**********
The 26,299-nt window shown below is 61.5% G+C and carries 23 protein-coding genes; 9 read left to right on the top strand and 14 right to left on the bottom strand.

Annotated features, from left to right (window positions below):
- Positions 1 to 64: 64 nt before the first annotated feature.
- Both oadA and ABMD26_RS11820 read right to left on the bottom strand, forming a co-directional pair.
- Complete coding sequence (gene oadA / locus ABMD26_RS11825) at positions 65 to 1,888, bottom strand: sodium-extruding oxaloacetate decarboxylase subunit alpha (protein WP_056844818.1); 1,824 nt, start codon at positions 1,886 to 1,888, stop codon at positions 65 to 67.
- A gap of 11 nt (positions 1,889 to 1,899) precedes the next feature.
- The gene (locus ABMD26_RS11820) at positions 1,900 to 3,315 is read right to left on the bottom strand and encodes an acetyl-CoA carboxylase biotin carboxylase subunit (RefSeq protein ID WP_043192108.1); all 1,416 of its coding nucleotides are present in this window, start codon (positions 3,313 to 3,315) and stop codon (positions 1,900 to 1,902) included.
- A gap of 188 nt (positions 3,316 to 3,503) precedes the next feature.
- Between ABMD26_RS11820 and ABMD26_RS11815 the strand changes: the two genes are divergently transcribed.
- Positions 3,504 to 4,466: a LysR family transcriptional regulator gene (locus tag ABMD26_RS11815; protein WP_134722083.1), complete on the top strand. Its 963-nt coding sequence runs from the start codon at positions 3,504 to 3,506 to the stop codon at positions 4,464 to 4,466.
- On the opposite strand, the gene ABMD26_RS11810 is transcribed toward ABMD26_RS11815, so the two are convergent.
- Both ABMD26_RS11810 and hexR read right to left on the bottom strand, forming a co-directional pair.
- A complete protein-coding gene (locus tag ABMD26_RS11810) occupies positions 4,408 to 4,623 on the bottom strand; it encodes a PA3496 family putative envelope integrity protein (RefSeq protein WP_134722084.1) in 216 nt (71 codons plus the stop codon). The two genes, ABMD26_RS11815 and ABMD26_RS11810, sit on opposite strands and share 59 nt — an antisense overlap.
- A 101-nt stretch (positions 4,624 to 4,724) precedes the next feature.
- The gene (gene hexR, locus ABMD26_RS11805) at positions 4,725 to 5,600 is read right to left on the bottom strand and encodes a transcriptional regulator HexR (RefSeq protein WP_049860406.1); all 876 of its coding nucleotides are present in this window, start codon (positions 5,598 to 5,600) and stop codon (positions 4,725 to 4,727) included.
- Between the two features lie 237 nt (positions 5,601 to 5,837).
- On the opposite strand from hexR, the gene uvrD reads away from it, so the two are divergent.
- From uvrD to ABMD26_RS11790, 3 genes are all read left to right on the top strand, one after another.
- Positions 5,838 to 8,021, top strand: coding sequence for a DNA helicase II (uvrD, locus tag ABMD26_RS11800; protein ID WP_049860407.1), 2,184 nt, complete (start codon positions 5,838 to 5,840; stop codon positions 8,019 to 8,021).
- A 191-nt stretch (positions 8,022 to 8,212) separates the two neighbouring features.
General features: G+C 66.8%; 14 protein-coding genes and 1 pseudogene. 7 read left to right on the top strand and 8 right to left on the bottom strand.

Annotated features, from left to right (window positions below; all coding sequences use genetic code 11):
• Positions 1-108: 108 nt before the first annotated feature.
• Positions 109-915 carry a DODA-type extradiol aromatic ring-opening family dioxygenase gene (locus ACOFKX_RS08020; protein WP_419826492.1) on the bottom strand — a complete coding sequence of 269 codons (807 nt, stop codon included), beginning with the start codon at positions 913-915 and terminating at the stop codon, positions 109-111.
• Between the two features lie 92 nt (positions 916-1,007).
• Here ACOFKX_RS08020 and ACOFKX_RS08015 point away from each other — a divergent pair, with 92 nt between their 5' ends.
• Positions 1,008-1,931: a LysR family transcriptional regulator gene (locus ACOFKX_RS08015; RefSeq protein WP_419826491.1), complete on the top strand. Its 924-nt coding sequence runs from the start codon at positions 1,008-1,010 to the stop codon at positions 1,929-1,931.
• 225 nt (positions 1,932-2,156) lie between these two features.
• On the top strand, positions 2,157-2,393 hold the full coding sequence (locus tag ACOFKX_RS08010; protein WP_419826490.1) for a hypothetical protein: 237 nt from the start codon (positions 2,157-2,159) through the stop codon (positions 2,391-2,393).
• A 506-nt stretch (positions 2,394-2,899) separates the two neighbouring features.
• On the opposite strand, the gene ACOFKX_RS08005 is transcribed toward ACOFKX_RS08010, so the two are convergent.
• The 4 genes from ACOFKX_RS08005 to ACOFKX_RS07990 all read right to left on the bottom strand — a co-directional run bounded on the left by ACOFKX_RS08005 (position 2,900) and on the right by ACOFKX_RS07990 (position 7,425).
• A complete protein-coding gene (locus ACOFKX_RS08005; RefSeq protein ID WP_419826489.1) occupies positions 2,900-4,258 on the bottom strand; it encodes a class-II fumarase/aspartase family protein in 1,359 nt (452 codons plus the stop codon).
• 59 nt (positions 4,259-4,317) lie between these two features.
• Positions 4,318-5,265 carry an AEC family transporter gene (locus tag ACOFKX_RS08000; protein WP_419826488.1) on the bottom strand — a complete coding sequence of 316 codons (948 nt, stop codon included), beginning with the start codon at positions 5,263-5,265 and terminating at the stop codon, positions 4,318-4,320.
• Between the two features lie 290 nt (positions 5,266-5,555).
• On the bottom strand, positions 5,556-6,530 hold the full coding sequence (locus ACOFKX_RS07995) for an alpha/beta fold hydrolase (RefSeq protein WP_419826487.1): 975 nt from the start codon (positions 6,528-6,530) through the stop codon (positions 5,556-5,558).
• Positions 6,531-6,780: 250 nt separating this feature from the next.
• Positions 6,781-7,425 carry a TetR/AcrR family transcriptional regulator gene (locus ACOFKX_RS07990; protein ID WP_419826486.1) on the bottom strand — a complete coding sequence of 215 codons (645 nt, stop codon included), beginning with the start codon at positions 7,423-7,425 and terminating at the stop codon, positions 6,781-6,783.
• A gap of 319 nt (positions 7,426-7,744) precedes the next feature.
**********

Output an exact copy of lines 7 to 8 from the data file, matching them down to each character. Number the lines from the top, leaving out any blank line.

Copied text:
- The gene (locus ABMD26_RS11820) at positions 1,900 to 3,315 is read right to left on the bottom strand and encodes an acetyl-CoA carboxylase biotin carboxylase subunit (RefSeq protein ID WP_043192108.1); all 1,416 of its coding nucleotides are present in this window, start codon (positions 3,313 to 3,315) and stop codon (positions 1,900 to 1,902) included.
- A gap of 188 nt (positions 3,316 to 3,503) precedes the next feature.